After sewing both sides together (right sides facing) it was time to pin the band for the leg openings and the top and that’s my bed because Thor :The Dark World was on and I so was not missing some Thor-Loki action to sew a pair of gitch.
I put a band of elastic in the waist but forgot to take a picture of that part….my bad just Google it, it’s totally easy. And there you have them!
I blind sewed the leg holes and next time I will not. I am not a fan of how they look. True to my nature I will in all likelihood take the leg bands off and sew them back on with a regular zig zag or some other, maybe this __/\__/\__
I think they turned out well! Maybe a bit big since they fit well over the diaper! so some minor adjustments will be made for the next pair, including changing the style a bit!
I don’t know about you but every time I go into the fabric store I hit up the remnant bin almost immediately. Seriously, I’ve never gone in there without scoping it out. And I’m always digging everything out to see what possible treasures could be hiding down at the bottom. It’s a great place to get good chunks of white material as that is a staple “colour” and there is never less than 4 white remnants in the bin at any time! unless you’re there after me……
I was pleasantly surprised on my last visit to find the remnant bin was 50% off. You just did a little cha-ching noise in your head didn’t you? It’s okay, I did too. For whatever reason the bin itself wasn’t marked 50% off so when the sales lady told me about it I totally felt like I was getting a secret deal that nobody else was privy to because you know that happens ALL THE TIME. I may have spent more time than normal at the bin that day and when I came upon this pretty blue print marked $1.80 I couldn’t pass it up. I didn’t even care that it was less than half a metre, I liked it! And how do you say no to material for 90 cents?
It was a happy surprise to find it was smocked material because I’ve been wanting to make the girl a dress out of pre-smocked material every time I see the stuff at store, yet I’d pass it by each time. For one reason it’s always adult size which obviously wouldn’t work for a 15mo and the other was the print patterns are not that great. Well some “would do” but nothing ever jumped out at me.
I never actually look at the sizes written on the remnants because measurements mean very little to me. For whatever reason I cannot wrap my head around them feel free to furrow your brow at me now and therefore just “eyeball” things. When I make blankets I use whichever bed in the house that suits my design (crib, single or queen) as measurement. And it’s turning out the same for dresses apparently.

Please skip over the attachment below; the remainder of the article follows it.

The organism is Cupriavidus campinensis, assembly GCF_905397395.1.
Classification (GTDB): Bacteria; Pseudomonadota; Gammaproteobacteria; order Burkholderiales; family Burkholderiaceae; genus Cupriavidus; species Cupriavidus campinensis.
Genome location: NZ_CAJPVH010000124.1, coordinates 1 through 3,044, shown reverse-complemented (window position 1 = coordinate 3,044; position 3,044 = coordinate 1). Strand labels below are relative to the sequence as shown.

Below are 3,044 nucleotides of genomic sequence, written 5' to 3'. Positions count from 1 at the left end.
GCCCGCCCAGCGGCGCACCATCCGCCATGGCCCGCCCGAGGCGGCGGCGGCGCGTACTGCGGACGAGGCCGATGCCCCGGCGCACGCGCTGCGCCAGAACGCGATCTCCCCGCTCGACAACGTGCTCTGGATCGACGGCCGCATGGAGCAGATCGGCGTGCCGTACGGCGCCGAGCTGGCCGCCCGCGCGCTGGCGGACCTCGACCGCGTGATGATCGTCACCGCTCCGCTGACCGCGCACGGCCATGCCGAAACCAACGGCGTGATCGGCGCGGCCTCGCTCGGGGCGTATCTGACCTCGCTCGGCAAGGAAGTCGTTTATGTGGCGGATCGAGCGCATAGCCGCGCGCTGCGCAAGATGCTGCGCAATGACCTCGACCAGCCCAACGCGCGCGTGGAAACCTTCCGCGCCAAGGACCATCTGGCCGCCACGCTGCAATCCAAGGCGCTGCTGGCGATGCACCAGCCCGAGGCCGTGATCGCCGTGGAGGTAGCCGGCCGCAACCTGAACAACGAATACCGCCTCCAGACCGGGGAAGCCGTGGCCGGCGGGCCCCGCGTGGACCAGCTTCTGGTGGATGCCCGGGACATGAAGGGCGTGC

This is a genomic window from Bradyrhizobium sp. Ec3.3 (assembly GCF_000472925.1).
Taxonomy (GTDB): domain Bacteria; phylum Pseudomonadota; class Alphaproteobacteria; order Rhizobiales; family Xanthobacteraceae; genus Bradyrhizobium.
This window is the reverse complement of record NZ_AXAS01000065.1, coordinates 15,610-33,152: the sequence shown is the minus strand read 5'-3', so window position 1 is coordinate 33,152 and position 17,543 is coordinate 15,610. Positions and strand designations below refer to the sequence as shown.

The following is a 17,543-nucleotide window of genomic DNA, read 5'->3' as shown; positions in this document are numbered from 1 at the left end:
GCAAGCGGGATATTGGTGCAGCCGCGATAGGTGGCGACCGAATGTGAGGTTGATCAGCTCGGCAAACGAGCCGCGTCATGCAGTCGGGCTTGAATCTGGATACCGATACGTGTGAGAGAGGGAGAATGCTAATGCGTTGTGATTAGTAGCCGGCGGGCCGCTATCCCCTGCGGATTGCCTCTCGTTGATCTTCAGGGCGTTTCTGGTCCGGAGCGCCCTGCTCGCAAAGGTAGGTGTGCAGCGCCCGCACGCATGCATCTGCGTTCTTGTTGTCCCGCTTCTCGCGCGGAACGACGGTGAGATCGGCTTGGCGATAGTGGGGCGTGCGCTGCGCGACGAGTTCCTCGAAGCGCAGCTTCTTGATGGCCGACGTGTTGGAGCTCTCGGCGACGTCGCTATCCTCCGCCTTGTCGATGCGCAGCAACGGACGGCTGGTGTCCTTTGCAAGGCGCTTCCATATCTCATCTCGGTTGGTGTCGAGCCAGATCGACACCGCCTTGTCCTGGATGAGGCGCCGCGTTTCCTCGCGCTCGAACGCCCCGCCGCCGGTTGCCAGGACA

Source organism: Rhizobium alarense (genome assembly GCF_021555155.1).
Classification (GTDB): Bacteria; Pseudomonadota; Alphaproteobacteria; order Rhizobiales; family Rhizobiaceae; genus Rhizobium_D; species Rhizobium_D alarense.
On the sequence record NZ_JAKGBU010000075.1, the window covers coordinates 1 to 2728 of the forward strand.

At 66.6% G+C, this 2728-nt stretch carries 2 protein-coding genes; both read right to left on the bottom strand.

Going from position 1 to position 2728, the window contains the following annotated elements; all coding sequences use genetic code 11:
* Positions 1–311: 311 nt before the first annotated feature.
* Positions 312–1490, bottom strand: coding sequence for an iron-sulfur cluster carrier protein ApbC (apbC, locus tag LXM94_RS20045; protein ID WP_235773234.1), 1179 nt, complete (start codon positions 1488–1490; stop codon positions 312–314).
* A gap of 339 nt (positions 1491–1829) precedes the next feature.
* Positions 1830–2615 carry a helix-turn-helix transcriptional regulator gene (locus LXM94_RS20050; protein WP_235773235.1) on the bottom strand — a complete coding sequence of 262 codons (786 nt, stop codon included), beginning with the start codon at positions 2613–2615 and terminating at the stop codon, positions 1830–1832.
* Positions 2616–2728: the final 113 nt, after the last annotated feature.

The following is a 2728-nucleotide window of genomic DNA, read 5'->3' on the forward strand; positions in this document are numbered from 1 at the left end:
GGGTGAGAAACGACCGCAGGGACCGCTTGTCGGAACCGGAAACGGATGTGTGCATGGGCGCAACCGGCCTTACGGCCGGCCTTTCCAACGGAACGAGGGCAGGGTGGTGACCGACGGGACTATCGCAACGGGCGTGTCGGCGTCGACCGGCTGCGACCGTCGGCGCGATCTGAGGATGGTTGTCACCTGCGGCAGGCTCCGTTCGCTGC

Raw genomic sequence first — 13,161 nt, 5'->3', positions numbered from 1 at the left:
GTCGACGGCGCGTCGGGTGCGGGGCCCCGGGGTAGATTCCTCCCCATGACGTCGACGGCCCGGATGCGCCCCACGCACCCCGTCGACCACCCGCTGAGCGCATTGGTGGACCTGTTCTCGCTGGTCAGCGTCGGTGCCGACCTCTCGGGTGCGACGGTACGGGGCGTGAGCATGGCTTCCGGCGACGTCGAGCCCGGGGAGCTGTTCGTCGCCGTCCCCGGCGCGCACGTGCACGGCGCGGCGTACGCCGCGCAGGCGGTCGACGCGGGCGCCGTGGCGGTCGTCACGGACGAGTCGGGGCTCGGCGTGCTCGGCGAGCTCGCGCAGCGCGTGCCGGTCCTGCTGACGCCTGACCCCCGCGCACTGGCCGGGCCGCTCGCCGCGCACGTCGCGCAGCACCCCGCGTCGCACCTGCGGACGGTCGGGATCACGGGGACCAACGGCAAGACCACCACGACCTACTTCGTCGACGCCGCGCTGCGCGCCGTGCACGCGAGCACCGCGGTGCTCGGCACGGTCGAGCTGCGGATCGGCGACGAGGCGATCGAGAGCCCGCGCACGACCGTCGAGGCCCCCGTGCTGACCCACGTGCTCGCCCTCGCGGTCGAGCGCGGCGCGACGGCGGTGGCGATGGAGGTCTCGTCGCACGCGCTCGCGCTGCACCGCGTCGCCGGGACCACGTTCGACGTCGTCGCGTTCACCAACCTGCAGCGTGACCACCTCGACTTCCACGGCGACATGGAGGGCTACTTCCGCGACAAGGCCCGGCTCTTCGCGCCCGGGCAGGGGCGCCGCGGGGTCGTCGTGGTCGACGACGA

When I unwrapped the remnant I found just a smidge over a quarter metre
Being designed for women’s fashion I had to chop it up in order to make it work for my teeny girly
I folded the elastic smocked top in half over itself and cut along the fold, trimmed off the bottom geometric design to use as straps and then folded the bottom flowing part in half over itself and cut along the fold here as well. This gave me 4 sections to reattach to go with the design in my head.
I started by reattaching the loose smocking and linen together to form the back of the dress. I used this stitch __/\__/\__/\__ and just randomly bunched the linen section as I moved along the smock trying desperately not to stretch it as I went. It turned out well.
I then pinned the sides together and sewed them together using a zigzag stitch on the smocked top sections and switching to a straight stitch for the bottom. My little apprentice was helping at this point.
I forgot to take pictures of the straps! But I folded them each in half and sewed them right sides together, turned them right side out and attached them front and back. I also turned up the bottom and straight stitched around to give it a nice edge
I think it turned out well but this kid is adorable in everything! AND it cost less than a dollar to make! That might be a personal best.
*After she wore it I decided I wanted to redo the straps and either add some elastic to them or just shorten them. I haven’t decided which would be a better a better fix.*
I’ve seen many pins on Pinterest about turning old t-shirts into other things like tanks, quilt squares, onsies but I had never attempted anything like that myself….no time like the present! So I packed up the 15mo and headed off to Value Village in search of some “cool” old tees that would make a fun tank top.